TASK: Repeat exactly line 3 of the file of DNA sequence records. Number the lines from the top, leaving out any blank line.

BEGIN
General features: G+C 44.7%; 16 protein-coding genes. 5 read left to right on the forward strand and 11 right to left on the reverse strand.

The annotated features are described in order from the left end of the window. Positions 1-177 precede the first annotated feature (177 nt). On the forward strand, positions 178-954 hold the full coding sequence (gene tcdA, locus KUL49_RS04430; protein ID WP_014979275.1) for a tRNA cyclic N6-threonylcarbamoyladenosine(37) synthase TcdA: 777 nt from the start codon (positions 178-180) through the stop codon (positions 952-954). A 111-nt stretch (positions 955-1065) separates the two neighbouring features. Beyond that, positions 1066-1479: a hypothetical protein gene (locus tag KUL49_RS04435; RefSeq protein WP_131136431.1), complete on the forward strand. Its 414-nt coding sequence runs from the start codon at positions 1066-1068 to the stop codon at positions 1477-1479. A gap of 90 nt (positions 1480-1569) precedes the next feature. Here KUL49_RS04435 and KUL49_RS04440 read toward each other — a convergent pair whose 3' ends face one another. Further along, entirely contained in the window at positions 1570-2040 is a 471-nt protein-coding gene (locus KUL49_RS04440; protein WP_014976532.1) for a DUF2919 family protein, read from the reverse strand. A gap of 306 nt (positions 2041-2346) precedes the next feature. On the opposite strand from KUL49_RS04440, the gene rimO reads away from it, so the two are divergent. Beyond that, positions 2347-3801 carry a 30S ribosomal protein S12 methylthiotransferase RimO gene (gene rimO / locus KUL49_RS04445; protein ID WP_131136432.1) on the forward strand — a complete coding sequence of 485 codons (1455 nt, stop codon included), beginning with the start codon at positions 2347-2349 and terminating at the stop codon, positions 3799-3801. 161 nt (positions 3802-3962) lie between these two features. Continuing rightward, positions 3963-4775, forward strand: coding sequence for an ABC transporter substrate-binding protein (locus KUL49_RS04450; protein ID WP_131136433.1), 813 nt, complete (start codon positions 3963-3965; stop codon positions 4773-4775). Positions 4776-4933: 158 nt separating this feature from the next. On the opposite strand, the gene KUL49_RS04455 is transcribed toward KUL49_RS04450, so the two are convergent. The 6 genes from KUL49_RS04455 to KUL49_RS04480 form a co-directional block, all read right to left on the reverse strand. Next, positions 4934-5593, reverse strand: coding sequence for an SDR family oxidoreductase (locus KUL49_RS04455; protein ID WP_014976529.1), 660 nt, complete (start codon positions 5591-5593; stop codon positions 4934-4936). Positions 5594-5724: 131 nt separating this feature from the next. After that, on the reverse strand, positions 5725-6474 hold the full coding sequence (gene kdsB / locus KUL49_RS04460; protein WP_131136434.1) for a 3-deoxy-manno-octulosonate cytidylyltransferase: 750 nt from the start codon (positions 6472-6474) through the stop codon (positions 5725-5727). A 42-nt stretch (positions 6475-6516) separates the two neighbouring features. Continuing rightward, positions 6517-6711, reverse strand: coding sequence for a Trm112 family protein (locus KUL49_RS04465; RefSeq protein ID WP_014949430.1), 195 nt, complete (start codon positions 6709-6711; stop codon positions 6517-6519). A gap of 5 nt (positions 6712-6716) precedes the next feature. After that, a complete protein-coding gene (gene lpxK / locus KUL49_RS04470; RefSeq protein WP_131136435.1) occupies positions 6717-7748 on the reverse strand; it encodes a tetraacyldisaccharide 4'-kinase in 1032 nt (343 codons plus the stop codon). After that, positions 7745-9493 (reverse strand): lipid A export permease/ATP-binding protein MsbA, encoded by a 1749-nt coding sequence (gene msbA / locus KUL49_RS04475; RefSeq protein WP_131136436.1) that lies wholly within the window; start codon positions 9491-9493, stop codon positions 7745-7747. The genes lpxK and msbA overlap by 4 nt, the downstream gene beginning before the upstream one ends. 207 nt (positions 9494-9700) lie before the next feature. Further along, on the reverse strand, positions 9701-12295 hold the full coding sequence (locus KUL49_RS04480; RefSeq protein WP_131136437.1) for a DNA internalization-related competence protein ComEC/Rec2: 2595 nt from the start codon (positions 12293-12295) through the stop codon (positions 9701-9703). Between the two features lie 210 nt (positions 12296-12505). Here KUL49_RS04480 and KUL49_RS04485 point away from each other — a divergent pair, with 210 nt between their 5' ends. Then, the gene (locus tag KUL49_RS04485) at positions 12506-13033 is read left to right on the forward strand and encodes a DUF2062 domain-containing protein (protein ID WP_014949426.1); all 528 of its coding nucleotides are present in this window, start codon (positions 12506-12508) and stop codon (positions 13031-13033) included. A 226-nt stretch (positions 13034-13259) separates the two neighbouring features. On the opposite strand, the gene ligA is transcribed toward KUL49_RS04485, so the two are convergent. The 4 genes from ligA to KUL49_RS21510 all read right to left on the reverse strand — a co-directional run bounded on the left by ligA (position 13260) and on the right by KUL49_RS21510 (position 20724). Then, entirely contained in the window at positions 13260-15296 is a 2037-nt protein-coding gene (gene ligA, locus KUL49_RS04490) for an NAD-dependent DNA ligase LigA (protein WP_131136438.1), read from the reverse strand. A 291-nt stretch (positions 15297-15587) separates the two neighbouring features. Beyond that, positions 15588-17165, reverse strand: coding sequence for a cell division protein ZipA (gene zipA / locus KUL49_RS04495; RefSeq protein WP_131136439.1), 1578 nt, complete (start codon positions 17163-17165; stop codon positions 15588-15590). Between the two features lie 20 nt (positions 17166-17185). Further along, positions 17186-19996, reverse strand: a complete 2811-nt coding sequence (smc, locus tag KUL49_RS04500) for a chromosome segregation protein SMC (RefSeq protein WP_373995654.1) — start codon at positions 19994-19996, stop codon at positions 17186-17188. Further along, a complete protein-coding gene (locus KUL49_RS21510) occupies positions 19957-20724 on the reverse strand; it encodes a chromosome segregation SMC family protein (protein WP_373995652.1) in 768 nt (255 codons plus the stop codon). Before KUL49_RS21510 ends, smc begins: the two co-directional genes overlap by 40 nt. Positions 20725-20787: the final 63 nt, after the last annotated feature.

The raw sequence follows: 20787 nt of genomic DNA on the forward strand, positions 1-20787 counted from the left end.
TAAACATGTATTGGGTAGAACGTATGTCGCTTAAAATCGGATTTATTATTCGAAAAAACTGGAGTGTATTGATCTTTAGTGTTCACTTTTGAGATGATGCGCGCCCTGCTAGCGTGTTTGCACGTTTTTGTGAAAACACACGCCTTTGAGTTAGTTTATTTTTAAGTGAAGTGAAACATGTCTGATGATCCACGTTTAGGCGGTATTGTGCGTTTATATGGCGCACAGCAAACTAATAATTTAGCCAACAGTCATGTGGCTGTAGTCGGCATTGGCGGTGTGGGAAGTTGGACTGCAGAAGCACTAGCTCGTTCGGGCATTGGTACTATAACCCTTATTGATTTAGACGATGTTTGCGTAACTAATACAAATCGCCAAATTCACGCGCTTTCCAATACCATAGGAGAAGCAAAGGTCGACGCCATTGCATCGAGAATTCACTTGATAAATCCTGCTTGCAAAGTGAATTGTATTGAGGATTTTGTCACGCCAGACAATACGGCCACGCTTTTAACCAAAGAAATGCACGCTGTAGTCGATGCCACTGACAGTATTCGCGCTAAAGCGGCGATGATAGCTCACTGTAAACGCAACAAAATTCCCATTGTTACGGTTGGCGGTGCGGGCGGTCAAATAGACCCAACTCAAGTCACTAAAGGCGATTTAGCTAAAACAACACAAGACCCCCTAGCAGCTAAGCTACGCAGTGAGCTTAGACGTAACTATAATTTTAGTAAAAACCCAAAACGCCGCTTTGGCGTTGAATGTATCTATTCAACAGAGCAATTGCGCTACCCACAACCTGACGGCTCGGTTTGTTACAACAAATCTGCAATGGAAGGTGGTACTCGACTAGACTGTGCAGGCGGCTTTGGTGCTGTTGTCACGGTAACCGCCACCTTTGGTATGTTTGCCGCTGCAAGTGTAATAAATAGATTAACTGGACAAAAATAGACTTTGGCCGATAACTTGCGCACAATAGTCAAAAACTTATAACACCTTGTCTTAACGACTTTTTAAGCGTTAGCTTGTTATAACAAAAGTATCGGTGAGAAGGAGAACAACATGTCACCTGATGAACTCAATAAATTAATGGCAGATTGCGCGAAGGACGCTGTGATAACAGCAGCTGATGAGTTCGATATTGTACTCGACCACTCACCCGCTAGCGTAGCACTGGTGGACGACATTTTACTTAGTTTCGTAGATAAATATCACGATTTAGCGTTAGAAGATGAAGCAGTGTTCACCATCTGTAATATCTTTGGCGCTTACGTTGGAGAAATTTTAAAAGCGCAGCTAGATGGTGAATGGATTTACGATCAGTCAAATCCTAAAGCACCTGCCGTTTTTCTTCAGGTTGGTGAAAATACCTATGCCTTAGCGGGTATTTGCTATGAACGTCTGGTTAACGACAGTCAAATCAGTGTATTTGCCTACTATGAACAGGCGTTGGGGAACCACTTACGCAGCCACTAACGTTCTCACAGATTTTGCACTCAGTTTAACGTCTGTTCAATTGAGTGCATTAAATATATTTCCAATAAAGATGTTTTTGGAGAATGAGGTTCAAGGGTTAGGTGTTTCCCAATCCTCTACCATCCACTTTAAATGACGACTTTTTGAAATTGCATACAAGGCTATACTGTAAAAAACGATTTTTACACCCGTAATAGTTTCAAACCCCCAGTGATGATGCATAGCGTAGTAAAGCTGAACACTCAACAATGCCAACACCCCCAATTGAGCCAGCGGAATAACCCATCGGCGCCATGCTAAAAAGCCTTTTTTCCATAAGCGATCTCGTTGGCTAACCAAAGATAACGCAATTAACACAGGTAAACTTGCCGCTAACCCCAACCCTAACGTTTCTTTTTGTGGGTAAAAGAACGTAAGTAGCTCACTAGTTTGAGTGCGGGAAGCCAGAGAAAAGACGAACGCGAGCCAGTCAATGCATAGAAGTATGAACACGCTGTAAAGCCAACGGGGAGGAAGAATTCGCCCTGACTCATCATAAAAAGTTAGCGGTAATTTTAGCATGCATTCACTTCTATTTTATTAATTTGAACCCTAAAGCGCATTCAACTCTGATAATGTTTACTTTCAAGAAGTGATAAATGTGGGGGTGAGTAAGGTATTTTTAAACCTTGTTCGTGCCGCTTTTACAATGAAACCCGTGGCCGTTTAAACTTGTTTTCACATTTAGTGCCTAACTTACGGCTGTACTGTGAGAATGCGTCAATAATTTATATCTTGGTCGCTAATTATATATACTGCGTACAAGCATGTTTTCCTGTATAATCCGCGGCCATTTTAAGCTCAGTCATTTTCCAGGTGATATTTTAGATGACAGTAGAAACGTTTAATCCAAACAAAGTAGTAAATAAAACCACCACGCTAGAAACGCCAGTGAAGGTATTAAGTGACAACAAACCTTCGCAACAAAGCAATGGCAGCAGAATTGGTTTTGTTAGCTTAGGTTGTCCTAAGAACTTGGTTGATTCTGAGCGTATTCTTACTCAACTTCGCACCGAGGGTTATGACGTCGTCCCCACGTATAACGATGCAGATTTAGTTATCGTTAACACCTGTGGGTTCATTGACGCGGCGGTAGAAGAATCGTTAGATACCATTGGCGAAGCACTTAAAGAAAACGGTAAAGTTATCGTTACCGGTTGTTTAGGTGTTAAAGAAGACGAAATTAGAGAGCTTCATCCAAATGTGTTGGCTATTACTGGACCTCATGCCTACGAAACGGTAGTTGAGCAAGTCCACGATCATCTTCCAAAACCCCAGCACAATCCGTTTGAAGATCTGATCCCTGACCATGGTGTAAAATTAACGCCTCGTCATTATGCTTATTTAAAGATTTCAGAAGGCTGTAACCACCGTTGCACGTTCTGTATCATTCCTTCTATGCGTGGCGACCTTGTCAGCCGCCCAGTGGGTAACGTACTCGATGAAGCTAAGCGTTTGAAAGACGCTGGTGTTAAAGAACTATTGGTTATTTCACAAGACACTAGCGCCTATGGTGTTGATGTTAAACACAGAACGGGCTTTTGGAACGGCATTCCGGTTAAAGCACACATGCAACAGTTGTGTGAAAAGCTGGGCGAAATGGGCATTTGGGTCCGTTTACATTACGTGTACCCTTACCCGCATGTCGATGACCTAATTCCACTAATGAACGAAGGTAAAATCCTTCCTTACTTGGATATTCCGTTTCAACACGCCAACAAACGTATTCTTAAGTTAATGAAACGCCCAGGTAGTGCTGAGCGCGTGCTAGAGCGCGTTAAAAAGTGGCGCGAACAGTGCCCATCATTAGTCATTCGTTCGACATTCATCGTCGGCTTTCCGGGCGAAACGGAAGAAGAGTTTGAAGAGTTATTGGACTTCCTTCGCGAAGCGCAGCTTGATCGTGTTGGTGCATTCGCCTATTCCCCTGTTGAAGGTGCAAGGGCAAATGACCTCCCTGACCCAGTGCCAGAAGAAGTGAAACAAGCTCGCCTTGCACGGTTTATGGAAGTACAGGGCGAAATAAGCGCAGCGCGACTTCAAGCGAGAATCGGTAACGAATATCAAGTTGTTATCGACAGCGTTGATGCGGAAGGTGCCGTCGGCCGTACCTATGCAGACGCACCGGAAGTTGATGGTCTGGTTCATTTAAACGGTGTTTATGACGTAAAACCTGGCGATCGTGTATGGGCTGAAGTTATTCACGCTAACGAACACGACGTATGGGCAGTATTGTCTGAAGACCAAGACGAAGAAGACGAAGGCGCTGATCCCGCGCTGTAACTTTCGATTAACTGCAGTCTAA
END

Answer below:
The raw sequence follows: 20787 nt of genomic DNA on the forward strand, positions 1-20787 counted from the left end.